The Good, the Bad, and the Ugly of Losing Direct Access to SQL Server from Business Central in the Cloud
Many users of Microsoft Dynamics NAV or Business Central (BC) on-premises are used to being able to access SQL Server directly. That has been useful for several reasons, and one of the main reasons is that traditionally it has been much faster to run reports directly using SQL Server’s Report Builder than using Dynamics NAV or Business Central’s native reporting functions. And a lot of people got used to that.
But once you move to cloud-based BC (BC SaaS), users can no longer access SQL Server directly. This means any reports you’ve created that query SQL Server directly won’t work anymore.
But is that a bad thing or a good thing?
The problem with direct access to SQL Server from BC
Not long ago, if you had multiple companies within a single NAV/BC database, there was a specific table for each company. So, you could create customizations and then query the database for a particular company’s information. While this process might have been faster than using native NAV/BC functionality, it has never been a recommended practice by Microsoft.
And for good reason.
To support a true SaaS deployment model, Microsoft introduced Extensions in Business Central. This architecture separates modified business logic from the core product, including database tables.
A new company table is added whenever a modification or an ISV add-on is introduced for that table using table extension. Figure 1 shows an example of four separate database tables for ‘dbo.CRONUS USA, Inc_$Item Ledger Entry’ as a result of making modifications.
Since you don’t know how many tables you have when you use multiple ISVs and customizations, you can’t rely on the single table that comes from Microsoft using SQL Server. Plus, extensions can come and go at any time, so it is best not to rely on this practice in the first place.
Even if you still have direct access to SQL Server, these types of hacks will either fail over time or you will have to update your queries continuously. It is far better to use native NAV or Business Central functions for reporting.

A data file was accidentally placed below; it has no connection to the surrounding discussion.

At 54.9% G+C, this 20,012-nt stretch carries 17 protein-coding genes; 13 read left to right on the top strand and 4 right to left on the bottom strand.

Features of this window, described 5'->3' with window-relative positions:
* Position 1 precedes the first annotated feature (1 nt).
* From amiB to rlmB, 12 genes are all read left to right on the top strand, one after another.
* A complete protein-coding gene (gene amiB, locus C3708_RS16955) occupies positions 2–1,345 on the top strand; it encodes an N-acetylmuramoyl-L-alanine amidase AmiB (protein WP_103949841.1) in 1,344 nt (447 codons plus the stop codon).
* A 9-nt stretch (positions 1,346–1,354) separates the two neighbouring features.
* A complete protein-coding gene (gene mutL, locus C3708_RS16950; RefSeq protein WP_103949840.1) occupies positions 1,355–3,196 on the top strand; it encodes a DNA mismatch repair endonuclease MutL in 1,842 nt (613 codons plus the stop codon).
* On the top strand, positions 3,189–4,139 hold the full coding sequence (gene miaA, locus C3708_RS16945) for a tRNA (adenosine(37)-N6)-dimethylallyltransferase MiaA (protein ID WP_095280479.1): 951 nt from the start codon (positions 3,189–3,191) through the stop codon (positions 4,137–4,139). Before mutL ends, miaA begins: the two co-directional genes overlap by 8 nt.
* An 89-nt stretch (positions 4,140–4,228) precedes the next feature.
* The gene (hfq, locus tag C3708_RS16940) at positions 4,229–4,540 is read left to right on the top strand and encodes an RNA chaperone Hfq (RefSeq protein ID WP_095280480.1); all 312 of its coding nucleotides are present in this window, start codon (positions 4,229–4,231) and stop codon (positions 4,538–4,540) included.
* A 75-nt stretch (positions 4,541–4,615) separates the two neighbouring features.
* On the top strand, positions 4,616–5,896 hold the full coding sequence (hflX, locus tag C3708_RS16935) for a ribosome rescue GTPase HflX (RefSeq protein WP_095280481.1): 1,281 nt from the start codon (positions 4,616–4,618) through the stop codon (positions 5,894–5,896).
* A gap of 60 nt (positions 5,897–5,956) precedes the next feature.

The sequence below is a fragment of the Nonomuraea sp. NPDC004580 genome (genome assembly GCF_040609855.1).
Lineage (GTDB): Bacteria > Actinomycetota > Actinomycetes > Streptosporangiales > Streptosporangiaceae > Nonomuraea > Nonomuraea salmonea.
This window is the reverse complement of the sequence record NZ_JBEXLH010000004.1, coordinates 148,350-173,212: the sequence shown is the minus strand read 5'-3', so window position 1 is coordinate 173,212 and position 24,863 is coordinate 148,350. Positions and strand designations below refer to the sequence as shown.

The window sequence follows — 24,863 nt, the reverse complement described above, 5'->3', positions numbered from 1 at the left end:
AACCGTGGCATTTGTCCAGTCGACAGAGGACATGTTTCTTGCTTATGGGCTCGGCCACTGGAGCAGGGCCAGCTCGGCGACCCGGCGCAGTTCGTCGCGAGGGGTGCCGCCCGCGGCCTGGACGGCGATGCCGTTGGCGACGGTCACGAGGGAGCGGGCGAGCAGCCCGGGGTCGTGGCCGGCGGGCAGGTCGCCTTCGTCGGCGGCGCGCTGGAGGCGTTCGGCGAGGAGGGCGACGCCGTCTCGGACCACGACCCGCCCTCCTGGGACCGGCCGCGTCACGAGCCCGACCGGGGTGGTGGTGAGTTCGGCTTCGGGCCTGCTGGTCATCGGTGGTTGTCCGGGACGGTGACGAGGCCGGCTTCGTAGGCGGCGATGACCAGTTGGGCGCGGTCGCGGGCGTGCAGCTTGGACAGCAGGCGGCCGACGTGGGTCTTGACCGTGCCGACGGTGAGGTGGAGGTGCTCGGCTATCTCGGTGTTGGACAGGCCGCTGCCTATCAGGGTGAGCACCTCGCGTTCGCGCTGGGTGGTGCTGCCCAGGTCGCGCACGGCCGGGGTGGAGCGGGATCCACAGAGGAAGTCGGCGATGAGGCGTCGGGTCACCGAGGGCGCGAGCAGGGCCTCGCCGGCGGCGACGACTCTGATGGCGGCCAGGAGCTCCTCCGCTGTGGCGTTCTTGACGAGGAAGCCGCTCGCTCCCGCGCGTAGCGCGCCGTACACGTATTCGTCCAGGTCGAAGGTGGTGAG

Consider other options to direct SQL Server access
If your organization has been using direct access queries to SQL Server, it is time to stop that practice and start using any of the following options:
- Web Services: Web Services provides access to the data from the front end. Choose the fields and endpoint you want and use Power BI or another analysis tool to take the data in (Web Services works for NAV 2019 and higher).
- APIs: Identify the reporting API endpoints to expose the data to Power BI. APIs do not need complex coding, you just need to know the data fields you want. There is an API called Reports Finance available from Microsoft for reporting on Financial Data.
- Queries: query objects enable you to retrieve records from one or more tables and then combine the data into rows and columns in a single dataset. Query objects can also perform calculations on data, such as finding the sum or average of all values in a dataset column. Queries can also be exposed as APIs for reporting.
- Third-party software solutions: Several ISVs have solutions that allow you to sync your data and create reports without accessing SQL Server directly.
Ultimately, when using Business Central, you should use front-end tools. You can’t be sure of the table structure if you’re using BC and SQL Server on-premises, and you won’t have access to SQL Server if you’re using BC SaaS.
If you have any questions on this issue, contact ArcherPoint.